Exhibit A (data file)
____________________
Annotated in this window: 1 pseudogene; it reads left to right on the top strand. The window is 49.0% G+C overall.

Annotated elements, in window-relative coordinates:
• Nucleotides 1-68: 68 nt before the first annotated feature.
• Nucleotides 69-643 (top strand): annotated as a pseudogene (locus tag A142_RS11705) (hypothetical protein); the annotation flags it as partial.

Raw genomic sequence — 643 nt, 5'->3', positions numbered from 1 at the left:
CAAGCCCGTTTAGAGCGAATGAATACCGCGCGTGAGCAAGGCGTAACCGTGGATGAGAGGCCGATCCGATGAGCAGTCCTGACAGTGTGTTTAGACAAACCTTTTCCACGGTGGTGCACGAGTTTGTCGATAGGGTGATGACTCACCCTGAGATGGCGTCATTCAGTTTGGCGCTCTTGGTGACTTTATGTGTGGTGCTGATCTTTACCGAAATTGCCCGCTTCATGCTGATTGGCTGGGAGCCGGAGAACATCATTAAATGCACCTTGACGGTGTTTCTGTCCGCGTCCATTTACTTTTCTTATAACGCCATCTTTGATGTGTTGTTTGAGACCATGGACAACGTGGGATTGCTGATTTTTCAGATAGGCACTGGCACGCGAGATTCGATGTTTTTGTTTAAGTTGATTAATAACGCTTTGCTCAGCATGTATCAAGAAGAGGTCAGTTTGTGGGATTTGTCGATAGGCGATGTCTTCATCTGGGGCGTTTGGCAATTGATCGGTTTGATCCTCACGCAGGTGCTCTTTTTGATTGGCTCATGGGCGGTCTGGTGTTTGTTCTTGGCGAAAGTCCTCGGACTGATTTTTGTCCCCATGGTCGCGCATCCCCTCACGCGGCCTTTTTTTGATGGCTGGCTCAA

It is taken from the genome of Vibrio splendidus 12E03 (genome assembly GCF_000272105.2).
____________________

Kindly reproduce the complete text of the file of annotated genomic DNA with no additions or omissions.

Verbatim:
Annotated in this window: 1 pseudogene; it reads left to right on the top strand. The window is 49.0% G+C overall.

Annotated elements, in window-relative coordinates:
• Nucleotides 1-68: 68 nt before the first annotated feature.
• Nucleotides 69-643 (top strand): annotated as a pseudogene (locus tag A142_RS11705) (hypothetical protein); the annotation flags it as partial.

Raw genomic sequence — 643 nt, 5'->3', positions numbered from 1 at the left:
CAAGCCCGTTTAGAGCGAATGAATACCGCGCGTGAGCAAGGCGTAACCGTGGATGAGAGGCCGATCCGATGAGCAGTCCTGACAGTGTGTTTAGACAAACCTTTTCCACGGTGGTGCACGAGTTTGTCGATAGGGTGATGACTCACCCTGAGATGGCGTCATTCAGTTTGGCGCTCTTGGTGACTTTATGTGTGGTGCTGATCTTTACCGAAATTGCCCGCTTCATGCTGATTGGCTGGGAGCCGGAGAACATCATTAAATGCACCTTGACGGTGTTTCTGTCCGCGTCCATTTACTTTTCTTATAACGCCATCTTTGATGTGTTGTTTGAGACCATGGACAACGTGGGATTGCTGATTTTTCAGATAGGCACTGGCACGCGAGATTCGATGTTTTTGTTTAAGTTGATTAATAACGCTTTGCTCAGCATGTATCAAGAAGAGGTCAGTTTGTGGGATTTGTCGATAGGCGATGTCTTCATCTGGGGCGTTTGGCAATTGATCGGTTTGATCCTCACGCAGGTGCTCTTTTTGATTGGCTCATGGGCGGTCTGGTGTTTGTTCTTGGCGAAAGTCCTCGGACTGATTTTTGTCCCCATGGTCGCGCATCCCCTCACGCGGCCTTTTTTTGATGGCTGGCTCAA

It is taken from the genome of Vibrio splendidus 12E03 (genome assembly GCF_000272105.2).